flock(2)flock(2)NAMEflock - Apply or remove an advisory lock on an open file
int operation );
Specifies a file descriptor returned by a successful open() or fcntl()
function, identifying the file to which the lock is to be applied or
removed. Specifies one of the following constants for flock(), defined
in the <sys/fcntl.h> file: Apply a shared lock. Apply an exclusive
lock. Do not block when locking. This value can be logically ORed
with either LOCK_SH or LOCK_EX. Remove a lock.
The flock() function applies or removes an advisory lock on the file
associated with the filedes file descriptor. Advisory locks allow
cooperating processes to perform consistent operations on files, but do
not guarantee consistency (that is, processes may still access files
without using advisory locks, possibly resulting in inconsistencies).
You can use the flock() function to coordinate a file's lock status on
local, CFS, and NFS file systems.
The locking mechanism allows two types of locks: shared locks and
exclusive locks. At any time multiple shared locks may be applied to a
file, but at no time are multiple exclusive, or both shared and exclu‐
sive, locks allowed simultaneously on a file.
A shared lock may be upgraded to an exclusive lock, and vice versa,
simply by specifying the appropriate lock type. This results in the
previous lock being released and the new lock applied (possibly after
other processes have gained and released the lock).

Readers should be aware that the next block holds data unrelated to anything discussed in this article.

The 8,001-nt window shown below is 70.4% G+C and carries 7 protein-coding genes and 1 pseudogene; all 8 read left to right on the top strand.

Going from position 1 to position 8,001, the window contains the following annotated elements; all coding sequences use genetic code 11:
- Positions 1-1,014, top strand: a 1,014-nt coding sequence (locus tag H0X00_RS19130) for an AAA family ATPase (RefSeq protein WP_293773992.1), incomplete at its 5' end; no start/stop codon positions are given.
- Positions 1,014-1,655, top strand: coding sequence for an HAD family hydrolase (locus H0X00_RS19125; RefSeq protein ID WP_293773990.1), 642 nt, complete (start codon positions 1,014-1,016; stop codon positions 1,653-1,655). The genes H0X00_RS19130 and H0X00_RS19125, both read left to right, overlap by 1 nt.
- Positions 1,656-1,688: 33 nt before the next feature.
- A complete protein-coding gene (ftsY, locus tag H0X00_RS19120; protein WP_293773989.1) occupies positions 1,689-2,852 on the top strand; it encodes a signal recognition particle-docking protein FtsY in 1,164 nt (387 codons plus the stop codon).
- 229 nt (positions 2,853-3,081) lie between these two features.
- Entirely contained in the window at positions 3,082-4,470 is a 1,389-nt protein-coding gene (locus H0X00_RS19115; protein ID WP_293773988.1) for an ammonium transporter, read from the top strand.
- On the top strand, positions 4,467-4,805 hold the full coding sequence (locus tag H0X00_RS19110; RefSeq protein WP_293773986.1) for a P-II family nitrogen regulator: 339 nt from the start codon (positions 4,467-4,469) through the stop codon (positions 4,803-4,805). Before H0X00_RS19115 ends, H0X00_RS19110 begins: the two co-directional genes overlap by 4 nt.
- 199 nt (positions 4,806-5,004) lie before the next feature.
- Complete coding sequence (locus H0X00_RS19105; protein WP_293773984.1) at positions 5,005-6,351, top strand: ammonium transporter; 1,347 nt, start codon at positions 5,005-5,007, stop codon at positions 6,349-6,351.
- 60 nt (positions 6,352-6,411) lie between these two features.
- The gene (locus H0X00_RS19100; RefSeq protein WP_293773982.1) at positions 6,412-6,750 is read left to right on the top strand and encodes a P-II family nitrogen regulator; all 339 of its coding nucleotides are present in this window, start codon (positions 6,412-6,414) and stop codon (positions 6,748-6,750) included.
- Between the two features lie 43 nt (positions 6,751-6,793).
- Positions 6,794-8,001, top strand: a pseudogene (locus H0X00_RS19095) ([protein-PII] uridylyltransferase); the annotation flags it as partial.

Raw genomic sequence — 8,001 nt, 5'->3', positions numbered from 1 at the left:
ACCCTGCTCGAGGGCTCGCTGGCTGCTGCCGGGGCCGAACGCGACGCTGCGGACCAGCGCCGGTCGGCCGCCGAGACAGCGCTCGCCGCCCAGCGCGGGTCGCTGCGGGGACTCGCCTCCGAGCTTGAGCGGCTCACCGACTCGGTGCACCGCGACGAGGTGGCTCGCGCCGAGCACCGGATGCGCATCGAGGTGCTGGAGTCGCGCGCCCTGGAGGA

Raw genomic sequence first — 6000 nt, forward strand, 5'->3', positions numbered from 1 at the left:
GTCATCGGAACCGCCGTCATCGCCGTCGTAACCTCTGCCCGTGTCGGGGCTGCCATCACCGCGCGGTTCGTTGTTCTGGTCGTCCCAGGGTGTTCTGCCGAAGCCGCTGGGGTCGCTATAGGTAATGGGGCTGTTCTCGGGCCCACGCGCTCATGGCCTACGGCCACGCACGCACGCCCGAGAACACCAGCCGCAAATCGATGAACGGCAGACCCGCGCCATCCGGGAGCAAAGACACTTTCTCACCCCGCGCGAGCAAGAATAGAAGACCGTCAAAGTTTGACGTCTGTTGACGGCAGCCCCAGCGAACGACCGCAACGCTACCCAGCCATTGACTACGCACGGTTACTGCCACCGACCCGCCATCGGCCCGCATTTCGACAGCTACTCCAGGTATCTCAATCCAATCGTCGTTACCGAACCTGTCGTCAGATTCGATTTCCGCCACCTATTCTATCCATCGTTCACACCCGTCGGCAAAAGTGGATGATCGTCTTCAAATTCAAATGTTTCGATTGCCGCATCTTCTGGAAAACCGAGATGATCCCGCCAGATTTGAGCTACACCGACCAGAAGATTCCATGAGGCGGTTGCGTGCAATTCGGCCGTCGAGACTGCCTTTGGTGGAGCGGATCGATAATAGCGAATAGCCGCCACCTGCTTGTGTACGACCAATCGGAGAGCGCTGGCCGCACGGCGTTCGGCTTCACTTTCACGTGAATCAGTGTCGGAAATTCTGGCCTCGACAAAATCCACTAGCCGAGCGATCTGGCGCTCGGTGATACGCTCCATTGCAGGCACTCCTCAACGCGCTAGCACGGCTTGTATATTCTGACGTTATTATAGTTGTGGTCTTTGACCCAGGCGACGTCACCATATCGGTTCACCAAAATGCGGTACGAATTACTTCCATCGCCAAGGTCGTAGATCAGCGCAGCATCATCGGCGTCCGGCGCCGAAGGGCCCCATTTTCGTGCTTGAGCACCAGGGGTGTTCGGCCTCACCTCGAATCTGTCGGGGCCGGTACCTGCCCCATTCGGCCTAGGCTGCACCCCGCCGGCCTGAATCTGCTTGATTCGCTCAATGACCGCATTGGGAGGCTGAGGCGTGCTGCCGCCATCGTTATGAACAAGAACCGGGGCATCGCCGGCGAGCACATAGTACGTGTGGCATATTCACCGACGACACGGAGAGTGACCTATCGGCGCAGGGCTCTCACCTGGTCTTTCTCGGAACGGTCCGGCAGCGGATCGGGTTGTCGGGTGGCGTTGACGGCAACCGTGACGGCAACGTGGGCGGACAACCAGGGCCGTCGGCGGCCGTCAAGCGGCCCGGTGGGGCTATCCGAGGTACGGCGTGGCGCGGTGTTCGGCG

Requesting a lock on an object that is already locked normally causes
the caller to be blocked until the lock may be acquired. If LOCK_NB is
included in operation, then this will not happen; instead, the call
will fail and errno will be set to [EWOULDBLOCK].
Locks are on files, not file descriptors. This means that: Locks are
not inherited by a child process resulting from a fork() call. All
locks associated with a file for a given process are removed when the
process closes any file descriptor for that file.
Processes that are blocked awaiting a lock may be awakened by signals.
The flock() interface is not part of any UNIX standard. Therefore, if
you are designing and writing applications to be portable across plat‐
forms, you should use the fcntl() file locking interface instead of
Upon successful completion, 0 (zero) is returned. Otherwise, -1 is
returned and errno is set to indicate the error.
If the flock() function fails, errno may be set to one of the following
values: The file is locked and the LOCK_NB option was specified. The
filedes argument is not a valid open file descriptor. A signal inter‐
rupted the flock() call. The operator is not valid. The lock table is
full. Too many regions are already locked. The lock is blocked by some
lock from another process. Putting the calling process to sleep while
waiting for that lock to become free would cause a deadlock.
Functions: close(2), exec(2), fcntl(2), fork(2), open(2), lockf(3)flock(2)